Urban League CEO enters Council District 3 race against Sawant

Pamela Banks

Pamela Banks (Image: Avi Loud via Urban League of Metropolitan Seattle)

The race to represent the Central Area on City Council got a new candidate on Thursday. Non-profit director and Central District resident Pamela Banks announced she would challenge assumed front-runner council member Kshama Sawant for the newly created Council District 3 seat.

Banks is CEO of the Urban League of Metropolitan Seattle where she said in a statement she’s exhibited an inclusive approach to organizing that marks a “clear distinction” from Sawant.

“I’ve learned over my career that you solve more problems with a telephone than a megaphone,” Banks said in a statement. “I have stood with union members demanding fair wages, worked with community and faith leaders on racial and social justice measures, and organized with neighborhood leaders for police response and accountability. I won’t be making rebuttals to the State of the Union.”

Banks is the third woman to enter the District 3 race. Women’s rights advocate Morgan Beach announced her candidacy in January. A week earlier, LGBTQ advocate Rod Hearne entered the race as the first candidate to announce he would take on Sawant in the Capitol Hill-centered district.

Banks told CHS she plans to focus on affordable housing and income inequality during this year’s election — two issues that are also central to Sawant’s campaign. If elected, Banks said she would standout among current council members as one who is easily accessible to constituents.

“I always wanted to run,” Banks said. “The district council system is really made for candidates like me.”

The historically African-American focused Urban League has a long history of political and social advocacy in the Central District and is one of some 100 affiliate branches nationwide.

Here’s the full announcement from the Bank’s campaign:

Pamela Banks, CEO of the Urban League of Metropolitan Seattle and former community organizer, announced today that she will challenge incumbent Kshama Sawant in the newly drawn District 3.  Banks, who has lived in the Central District for nearly two decades, cites her hands-on advocacy for housing and workforce development, deep neighborhood ties, and commitment to inclusive government as a clear distinction against the incumbent.

“I have spent my career working for the people of Seattle,” said Banks, making her first run for public office. “I worked my way up in the City from a community organizer to Outreach Director in the Mayor’s Office, where I made government accountable to our neighborhoods and families. I helped build programs at the Urban League that create opportunities for all people. My record of success is based on results, not slogans.”

Banks points to contrasts in style— and track record— as defining issues in the campaign.

“I’ve learned over my career that you solve more problems with a telephone than a megaphone,” said Banks. “I have stood with union members demanding fair wages, worked with community and faith leaders on racial and social justice measures, and organized with neighborhood leaders for police response and accountability. I won’t be making rebuttals to the State of the Union. I’ll be working for the families of District 3.”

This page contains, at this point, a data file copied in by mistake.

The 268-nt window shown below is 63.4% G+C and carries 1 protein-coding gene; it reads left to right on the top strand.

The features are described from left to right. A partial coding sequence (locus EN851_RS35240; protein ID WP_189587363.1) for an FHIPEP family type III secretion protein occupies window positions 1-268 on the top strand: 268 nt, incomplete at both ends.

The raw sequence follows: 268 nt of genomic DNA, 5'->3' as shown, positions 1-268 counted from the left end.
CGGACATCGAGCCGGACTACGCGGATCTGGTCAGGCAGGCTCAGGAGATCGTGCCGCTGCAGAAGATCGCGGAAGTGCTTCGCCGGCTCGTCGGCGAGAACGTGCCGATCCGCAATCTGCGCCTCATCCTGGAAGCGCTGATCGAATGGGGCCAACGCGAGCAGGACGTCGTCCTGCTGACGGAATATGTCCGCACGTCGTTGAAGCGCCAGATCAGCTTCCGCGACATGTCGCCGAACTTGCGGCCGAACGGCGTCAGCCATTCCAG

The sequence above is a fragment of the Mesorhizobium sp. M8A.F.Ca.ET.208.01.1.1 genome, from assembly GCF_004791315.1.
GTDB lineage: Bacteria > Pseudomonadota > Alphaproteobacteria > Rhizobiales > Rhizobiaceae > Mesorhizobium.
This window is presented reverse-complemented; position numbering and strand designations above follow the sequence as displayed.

Banks was approached by many community leaders and neighborhood residents to run for District 3. Many recounted difficulties in gaining access to Sawant. This mirrored Banks’ own experience as she unsuccessfully sought to meet with Sawant to discuss a city program to help African American and other men of color find livable wage jobs.
“Seattle voters adopted districts because they want access to their Council member, and they want their local needs addressed, as well as bigger picture concerns,” said Banks. “Safe streets are a social justice issue, potholes are impediments to economic development, land use and zoning will shape our kids’ futures.  I’ll bring the right combination of progressive values and neighborhood priorities to the Council.”

Banks enters the race with a broad spectrum of endorsements, including former King County Executive Ron Sims,  longtime King County labor leader Verlene Jones, small business leader Joe Fugere, environmental leaders Michael Woo and Rachel Smith, community leaders Marie Kurose, Dr. Michael Washington, Jon Bridge, Retired Fire Chief Gregory Dean, Stephanie Tschida, and many more.

“I’m grateful for the strong, broad early support of my campaign and look forward to meeting with leaders, and of course neighbors, throughout the district as we assemble a true, Seattle-style grass roots campaign,” said Banks. “We have the opportunity to bring new leadership to the Council that reflects the diversity of our city, and the opportunities we have to build great neighborhoods for people from all walks of life.”

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22 thoughts on “Urban League CEO enters Council District 3 race against Sawant